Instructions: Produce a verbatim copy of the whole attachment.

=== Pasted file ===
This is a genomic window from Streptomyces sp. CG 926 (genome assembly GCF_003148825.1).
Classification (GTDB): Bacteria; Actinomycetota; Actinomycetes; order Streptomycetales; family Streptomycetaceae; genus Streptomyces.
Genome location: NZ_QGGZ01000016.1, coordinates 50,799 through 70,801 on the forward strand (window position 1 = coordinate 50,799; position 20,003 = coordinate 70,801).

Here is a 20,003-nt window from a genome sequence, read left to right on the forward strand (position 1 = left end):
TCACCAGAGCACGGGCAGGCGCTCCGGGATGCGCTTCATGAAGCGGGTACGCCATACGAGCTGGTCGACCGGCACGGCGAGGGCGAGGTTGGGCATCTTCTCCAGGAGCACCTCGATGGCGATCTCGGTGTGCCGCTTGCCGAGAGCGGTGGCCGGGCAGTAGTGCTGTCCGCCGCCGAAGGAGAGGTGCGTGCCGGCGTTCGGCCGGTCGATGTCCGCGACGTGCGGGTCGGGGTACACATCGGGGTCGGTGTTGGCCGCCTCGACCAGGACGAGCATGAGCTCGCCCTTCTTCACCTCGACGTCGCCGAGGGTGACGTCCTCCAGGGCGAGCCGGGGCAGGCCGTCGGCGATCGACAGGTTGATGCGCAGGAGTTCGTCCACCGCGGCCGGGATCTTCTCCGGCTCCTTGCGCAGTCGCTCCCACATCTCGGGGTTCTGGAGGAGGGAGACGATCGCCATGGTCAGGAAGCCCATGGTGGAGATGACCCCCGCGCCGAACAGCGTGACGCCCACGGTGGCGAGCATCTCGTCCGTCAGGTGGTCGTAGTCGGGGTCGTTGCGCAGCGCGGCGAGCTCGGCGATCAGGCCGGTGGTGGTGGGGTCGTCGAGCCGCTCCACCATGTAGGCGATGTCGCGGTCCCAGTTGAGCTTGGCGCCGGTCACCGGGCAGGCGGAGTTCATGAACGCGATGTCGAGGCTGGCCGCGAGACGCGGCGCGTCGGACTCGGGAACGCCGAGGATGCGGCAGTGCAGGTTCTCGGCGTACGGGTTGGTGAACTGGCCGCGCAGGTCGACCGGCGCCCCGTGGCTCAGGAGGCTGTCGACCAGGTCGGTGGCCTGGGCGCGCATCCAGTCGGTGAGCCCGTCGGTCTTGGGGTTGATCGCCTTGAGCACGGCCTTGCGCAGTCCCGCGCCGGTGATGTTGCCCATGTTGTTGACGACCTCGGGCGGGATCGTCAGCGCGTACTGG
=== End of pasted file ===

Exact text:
This is a genomic window from Streptomyces sp. CG 926 (genome assembly GCF_003148825.1).
Classification (GTDB): Bacteria; Actinomycetota; Actinomycetes; order Streptomycetales; family Streptomycetaceae; genus Streptomyces.
Genome location: NZ_QGGZ01000016.1, coordinates 50,799 through 70,801 on the forward strand (window position 1 = coordinate 50,799; position 20,003 = coordinate 70,801).

Here is a 20,003-nt window from a genome sequence, read left to right on the forward strand (position 1 = left end):
TCACCAGAGCACGGGCAGGCGCTCCGGGATGCGCTTCATGAAGCGGGTACGCCATACGAGCTGGTCGACCGGCACGGCGAGGGCGAGGTTGGGCATCTTCTCCAGGAGCACCTCGATGGCGATCTCGGTGTGCCGCTTGCCGAGAGCGGTGGCCGGGCAGTAGTGCTGTCCGCCGCCGAAGGAGAGGTGCGTGCCGGCGTTCGGCCGGTCGATGTCCGCGACGTGCGGGTCGGGGTACACATCGGGGTCGGTGTTGGCCGCCTCGACCAGGACGAGCATGAGCTCGCCCTTCTTCACCTCGACGTCGCCGAGGGTGACGTCCTCCAGGGCGAGCCGGGGCAGGCCGTCGGCGATCGACAGGTTGATGCGCAGGAGTTCGTCCACCGCGGCCGGGATCTTCTCCGGCTCCTTGCGCAGTCGCTCCCACATCTCGGGGTTCTGGAGGAGGGAGACGATCGCCATGGTCAGGAAGCCCATGGTGGAGATGACCCCCGCGCCGAACAGCGTGACGCCCACGGTGGCGAGCATCTCGTCCGTCAGGTGGTCGTAGTCGGGGTCGTTGCGCAGCGCGGCGAGCTCGGCGATCAGGCCGGTGGTGGTGGGGTCGTCGAGCCGCTCCACCATGTAGGCGATGTCGCGGTCCCAGTTGAGCTTGGCGCCGGTCACCGGGCAGGCGGAGTTCATGAACGCGATGTCGAGGCTGGCCGCGAGACGCGGCGCGTCGGACTCGGGAACGCCGAGGATGCGGCAGTGCAGGTTCTCGGCGTACGGGTTGGTGAACTGGCCGCGCAGGTCGACCGGCGCCCCGTGGCTCAGGAGGCTGTCGACCAGGTCGGTGGCCTGGGCGCGCATCCAGTCGGTGAGCCCGTCGGTCTTGGGGTTGATCGCCTTGAGCACGGCCTTGCGCAGTCCCGCGCCGGTGATGTTGCCCATGTTGTTGACGACCTCGGGCGGGATCGTCAGCGCGTACTGG